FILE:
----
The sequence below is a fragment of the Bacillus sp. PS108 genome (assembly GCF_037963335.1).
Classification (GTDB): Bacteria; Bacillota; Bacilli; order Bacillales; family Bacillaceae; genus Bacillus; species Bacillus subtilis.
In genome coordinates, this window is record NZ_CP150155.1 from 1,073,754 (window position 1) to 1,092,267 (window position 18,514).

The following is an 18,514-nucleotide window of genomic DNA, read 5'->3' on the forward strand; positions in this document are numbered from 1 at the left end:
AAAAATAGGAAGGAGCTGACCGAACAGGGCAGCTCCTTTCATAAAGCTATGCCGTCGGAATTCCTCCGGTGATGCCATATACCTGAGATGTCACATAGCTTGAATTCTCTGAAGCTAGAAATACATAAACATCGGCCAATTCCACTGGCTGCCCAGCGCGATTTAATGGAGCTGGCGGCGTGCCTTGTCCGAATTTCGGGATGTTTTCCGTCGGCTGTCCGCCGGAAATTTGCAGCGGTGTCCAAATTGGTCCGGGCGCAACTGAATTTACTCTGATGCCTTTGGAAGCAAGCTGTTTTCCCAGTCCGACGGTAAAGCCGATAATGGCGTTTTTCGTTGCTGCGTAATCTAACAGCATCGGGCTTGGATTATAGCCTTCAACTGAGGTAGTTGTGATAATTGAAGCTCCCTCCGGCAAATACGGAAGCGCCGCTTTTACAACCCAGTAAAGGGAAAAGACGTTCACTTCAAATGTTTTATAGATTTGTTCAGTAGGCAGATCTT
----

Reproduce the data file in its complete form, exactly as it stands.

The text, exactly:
The sequence below is a fragment of the Bacillus sp. PS108 genome (assembly GCF_037963335.1).
Classification (GTDB): Bacteria; Bacillota; Bacilli; order Bacillales; family Bacillaceae; genus Bacillus; species Bacillus subtilis.
In genome coordinates, this window is record NZ_CP150155.1 from 1,073,754 (window position 1) to 1,092,267 (window position 18,514).

The following is an 18,514-nucleotide window of genomic DNA, read 5'->3' on the forward strand; positions in this document are numbered from 1 at the left end:
AAAAATAGGAAGGAGCTGACCGAACAGGGCAGCTCCTTTCATAAAGCTATGCCGTCGGAATTCCTCCGGTGATGCCATATACCTGAGATGTCACATAGCTTGAATTCTCTGAAGCTAGAAATACATAAACATCGGCCAATTCCACTGGCTGCCCAGCGCGATTTAATGGAGCTGGCGGCGTGCCTTGTCCGAATTTCGGGATGTTTTCCGTCGGCTGTCCGCCGGAAATTTGCAGCGGTGTCCAAATTGGTCCGGGCGCAACTGAATTTACTCTGATGCCTTTGGAAGCAAGCTGTTTTCCCAGTCCGACGGTAAAGCCGATAATGGCGTTTTTCGTTGCTGCGTAATCTAACAGCATCGGGCTTGGATTATAGCCTTCAACTGAGGTAGTTGTGATAATTGAAGCTCCCTCCGGCAAATACGGAAGCGCCGCTTTTACAACCCAGTAAAGGGAAAAGACGTTCACTTCAAATGTTTTATAGATTTGTTCAGTAGGCAGATCTT